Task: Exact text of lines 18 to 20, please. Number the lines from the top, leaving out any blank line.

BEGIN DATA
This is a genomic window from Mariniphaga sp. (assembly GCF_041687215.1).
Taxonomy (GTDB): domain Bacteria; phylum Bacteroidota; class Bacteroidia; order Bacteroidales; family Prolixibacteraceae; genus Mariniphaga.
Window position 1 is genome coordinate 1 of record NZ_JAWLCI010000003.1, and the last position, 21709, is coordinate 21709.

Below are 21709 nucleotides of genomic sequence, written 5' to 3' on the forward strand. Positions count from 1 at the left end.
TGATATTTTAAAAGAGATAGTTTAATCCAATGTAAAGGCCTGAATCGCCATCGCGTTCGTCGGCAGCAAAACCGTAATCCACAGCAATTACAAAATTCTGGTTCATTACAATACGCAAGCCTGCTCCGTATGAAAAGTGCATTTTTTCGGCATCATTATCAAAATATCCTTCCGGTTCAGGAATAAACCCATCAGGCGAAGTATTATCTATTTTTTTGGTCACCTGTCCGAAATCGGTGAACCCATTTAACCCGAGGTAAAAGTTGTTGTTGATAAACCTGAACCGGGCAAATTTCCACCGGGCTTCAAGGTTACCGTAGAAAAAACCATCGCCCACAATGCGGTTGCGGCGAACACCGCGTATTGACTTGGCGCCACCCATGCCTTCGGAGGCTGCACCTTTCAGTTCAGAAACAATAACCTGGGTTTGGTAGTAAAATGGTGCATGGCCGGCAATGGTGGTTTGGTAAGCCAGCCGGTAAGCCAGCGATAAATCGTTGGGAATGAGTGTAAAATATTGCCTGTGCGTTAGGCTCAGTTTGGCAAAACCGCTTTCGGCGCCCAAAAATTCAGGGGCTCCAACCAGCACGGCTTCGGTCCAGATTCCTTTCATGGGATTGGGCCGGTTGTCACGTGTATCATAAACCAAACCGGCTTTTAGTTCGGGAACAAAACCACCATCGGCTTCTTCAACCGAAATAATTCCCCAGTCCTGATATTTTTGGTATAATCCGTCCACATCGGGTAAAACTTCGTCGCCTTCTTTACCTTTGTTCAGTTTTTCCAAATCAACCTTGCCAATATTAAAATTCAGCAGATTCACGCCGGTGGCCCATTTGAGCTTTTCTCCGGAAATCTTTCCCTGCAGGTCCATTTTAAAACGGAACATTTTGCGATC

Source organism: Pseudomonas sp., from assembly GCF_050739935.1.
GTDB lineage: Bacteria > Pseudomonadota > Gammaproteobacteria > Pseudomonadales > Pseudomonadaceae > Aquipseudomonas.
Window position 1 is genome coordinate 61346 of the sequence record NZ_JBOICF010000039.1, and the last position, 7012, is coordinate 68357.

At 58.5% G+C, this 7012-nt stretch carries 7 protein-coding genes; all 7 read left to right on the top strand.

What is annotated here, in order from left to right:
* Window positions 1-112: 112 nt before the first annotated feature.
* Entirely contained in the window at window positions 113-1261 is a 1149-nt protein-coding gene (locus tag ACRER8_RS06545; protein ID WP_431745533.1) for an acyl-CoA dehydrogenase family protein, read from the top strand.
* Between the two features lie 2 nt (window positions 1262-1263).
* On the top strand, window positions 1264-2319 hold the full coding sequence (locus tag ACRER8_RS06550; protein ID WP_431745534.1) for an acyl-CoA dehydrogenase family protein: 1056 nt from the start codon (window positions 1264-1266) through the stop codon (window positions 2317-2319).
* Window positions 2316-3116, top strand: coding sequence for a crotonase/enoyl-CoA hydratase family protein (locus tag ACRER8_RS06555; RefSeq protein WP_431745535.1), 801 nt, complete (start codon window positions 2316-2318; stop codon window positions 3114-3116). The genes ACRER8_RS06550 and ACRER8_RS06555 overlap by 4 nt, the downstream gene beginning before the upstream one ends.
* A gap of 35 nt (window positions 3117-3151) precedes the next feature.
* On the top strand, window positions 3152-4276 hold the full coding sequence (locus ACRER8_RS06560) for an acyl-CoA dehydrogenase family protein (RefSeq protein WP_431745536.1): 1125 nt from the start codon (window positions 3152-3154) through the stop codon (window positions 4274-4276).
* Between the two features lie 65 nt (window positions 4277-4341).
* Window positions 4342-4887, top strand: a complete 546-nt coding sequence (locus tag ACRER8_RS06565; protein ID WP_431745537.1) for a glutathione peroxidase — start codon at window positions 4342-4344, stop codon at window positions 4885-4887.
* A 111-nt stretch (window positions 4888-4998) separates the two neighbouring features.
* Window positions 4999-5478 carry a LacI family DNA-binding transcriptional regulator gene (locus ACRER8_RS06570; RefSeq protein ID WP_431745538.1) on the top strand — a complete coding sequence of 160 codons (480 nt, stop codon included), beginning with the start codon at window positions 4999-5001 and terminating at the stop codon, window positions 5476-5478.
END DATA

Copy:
* Between the two features lie 65 nt (window positions 4277-4341).
* Window positions 4342-4887, top strand: a complete 546-nt coding sequence (locus tag ACRER8_RS06565; protein ID WP_431745537.1) for a glutathione peroxidase — start codon at window positions 4342-4344, stop codon at window positions 4885-4887.
* A 111-nt stretch (window positions 4888-4998) separates the two neighbouring features.